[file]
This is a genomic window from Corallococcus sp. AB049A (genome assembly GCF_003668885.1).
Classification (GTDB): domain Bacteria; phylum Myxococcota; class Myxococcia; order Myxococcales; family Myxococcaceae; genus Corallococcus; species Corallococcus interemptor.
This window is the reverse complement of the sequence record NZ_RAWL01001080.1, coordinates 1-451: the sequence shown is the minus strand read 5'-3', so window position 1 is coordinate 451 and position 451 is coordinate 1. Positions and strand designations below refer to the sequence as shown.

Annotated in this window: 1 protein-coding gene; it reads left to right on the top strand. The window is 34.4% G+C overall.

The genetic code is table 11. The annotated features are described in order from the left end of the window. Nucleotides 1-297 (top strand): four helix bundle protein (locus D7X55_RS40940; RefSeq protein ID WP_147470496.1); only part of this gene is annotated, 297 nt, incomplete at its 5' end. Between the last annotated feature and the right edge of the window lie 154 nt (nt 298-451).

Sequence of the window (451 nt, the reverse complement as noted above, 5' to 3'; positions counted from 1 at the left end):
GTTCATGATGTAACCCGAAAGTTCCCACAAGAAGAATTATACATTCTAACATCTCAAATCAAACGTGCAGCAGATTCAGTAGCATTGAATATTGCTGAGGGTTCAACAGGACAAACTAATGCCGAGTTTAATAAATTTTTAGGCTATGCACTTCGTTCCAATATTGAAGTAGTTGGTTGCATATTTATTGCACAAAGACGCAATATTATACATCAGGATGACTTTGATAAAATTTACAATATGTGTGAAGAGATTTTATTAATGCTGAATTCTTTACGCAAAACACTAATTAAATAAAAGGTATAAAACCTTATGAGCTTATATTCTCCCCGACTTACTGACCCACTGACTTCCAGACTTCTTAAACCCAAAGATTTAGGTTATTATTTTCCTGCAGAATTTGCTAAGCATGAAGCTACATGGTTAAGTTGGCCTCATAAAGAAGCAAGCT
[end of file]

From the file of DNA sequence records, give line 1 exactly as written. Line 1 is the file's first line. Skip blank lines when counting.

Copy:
This is a genomic window from Corallococcus sp. AB049A (genome assembly GCF_003668885.1).